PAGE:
Phylogenomics using Target-Restricted Assembly Resolves Intrageneric Relationships of Parasitic Lice (Phthiraptera: Columbicola)

Bret M. Boyd, Julie M. Allen, Nam Phuong Nguyen, Andrew D. Sweet, Tandy Warnow, Michael D. Shapiro, Scott M. Villa, Sarah E. Bush, Dale H. Clayton, Kevin P. Johnson

Research output: Contribution to journalArticlepeer-review


Parasitic 'wing lice' (Phthiraptera: Columbicola) and their dove and pigeon hosts are a well-recognized model system for coevolutionary studies at the intersection of micro- and macroevolution. Selection on lice in microevolutionary time occurs as pigeons and doves defend themselves against lice by preening. In turn, behavioral and morphological adaptations of the lice improve their ability to evade host defense. Over macroevolutionary time wing lice tend to cospeciate with their hosts; yet, some species of Columbicola have switched to new host species. Understanding the ecological and evolutionary factors that influence coadaptation and codiversification in this system will substantially improve our understanding of coevolution in general. However, furtherwork is hampered by the lack of a robust phylogenetic framework for Columbicola spp. and their hosts. Previous attempts to resolve the phylogeny of Columbicola based on sequences from a fewgenes provided limited support. Here,we apply a newapproach, target restricted assembly, to assemble 977 orthologous gene sequences from whole-genome sequence data generated from very small, ethanol-preserved specimens, representing up to 61 species of wing lice. Both concatenation and coalescent methods were used to estimate the species tree. These two approaches yielded consistent and well-supported trees with 90% of all relationships receiving 100% support, which is a substantial improvement over previous studies.We used this newphylogeny to showthat biogeographic ranges are generally conserved within clades of Columbicola wing lice. Limited inconsistencies are probably attributable to intercontinental dispersal of hosts, and host switching by some of the lice.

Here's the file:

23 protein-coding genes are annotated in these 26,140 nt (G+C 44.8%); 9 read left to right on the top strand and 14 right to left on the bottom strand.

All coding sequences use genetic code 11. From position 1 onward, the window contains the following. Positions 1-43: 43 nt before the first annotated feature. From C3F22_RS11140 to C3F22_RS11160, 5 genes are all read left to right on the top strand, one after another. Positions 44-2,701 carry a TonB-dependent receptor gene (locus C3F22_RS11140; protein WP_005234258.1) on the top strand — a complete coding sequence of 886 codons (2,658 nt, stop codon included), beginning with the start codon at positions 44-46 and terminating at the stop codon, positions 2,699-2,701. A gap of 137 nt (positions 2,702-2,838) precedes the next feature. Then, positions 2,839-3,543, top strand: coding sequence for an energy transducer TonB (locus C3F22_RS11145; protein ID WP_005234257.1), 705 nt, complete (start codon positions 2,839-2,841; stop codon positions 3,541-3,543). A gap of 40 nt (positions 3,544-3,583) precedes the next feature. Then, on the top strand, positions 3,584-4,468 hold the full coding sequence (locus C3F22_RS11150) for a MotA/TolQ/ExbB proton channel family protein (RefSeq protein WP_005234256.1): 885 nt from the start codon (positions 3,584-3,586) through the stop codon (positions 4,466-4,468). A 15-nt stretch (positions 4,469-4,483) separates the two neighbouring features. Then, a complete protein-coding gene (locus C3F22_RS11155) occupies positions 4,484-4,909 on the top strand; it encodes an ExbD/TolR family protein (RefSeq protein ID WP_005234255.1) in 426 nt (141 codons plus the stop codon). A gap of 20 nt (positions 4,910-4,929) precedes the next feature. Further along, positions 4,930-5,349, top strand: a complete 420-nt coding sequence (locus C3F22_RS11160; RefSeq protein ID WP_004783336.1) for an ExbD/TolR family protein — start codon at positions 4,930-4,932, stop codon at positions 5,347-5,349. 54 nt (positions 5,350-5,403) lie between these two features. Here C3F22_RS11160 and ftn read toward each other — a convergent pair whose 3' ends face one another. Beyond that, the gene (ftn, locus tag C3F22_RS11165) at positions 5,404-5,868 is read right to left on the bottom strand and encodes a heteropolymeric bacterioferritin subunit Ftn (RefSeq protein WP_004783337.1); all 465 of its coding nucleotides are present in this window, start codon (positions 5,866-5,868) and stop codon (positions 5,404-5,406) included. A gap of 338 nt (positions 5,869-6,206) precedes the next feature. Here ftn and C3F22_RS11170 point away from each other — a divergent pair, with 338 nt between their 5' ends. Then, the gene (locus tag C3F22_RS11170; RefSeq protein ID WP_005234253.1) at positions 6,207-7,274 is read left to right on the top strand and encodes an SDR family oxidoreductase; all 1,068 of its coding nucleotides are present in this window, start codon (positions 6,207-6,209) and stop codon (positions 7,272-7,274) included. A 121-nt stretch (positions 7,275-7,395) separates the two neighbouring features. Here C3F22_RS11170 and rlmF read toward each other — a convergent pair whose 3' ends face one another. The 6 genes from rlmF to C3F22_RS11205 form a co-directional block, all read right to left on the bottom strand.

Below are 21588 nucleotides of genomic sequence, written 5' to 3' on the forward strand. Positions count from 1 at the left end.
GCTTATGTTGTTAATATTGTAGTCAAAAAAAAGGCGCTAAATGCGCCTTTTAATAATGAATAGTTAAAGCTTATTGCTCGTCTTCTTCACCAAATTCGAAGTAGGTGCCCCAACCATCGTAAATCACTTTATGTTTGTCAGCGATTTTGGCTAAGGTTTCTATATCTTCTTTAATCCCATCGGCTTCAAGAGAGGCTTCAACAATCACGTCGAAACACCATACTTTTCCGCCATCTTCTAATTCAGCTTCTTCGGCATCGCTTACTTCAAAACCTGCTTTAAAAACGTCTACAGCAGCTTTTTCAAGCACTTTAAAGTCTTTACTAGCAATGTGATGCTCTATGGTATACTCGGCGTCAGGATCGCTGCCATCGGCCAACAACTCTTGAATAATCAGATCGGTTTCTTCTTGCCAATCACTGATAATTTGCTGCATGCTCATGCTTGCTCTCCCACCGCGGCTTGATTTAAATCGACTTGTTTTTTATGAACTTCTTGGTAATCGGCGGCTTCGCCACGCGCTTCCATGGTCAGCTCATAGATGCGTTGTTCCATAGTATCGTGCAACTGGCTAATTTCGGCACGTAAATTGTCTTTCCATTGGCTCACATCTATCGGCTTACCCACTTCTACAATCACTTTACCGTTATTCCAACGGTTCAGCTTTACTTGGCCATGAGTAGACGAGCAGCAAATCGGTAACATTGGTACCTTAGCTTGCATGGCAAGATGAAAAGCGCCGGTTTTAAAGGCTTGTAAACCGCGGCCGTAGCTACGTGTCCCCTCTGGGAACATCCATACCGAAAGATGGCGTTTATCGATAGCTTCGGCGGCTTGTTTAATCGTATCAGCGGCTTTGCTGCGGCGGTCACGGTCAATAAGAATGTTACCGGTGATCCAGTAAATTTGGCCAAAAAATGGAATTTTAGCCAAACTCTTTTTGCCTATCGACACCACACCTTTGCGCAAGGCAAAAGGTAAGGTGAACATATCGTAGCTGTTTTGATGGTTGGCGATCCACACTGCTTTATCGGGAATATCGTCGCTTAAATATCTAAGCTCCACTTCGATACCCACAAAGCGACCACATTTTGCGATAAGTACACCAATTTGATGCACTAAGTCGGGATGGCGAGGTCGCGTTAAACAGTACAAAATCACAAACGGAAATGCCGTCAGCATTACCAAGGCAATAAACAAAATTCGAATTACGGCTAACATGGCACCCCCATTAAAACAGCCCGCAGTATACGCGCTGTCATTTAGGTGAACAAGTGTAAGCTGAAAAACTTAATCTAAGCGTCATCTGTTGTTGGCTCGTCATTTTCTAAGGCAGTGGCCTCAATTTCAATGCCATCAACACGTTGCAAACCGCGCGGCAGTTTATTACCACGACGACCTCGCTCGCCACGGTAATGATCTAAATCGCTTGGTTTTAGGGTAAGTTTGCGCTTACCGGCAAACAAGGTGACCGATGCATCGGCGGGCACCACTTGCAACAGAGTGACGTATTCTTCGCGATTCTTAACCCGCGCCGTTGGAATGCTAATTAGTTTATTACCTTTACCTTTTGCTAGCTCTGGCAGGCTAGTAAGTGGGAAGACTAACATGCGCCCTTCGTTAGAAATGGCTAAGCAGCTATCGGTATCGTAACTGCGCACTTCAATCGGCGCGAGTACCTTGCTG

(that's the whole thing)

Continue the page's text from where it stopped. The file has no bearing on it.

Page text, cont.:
Original languageEnglish (US)
Pages (from-to)896-911
Number of pages16
JournalSystematic biology
Issue number6
StatePublished - Nov 1 2017


  • Coalescent
  • Coevolution
  • Concatenation
  • Species tree

ASJC Scopus subject areas

  • Ecology, Evolution, Behavior and Systematics
  • Genetics


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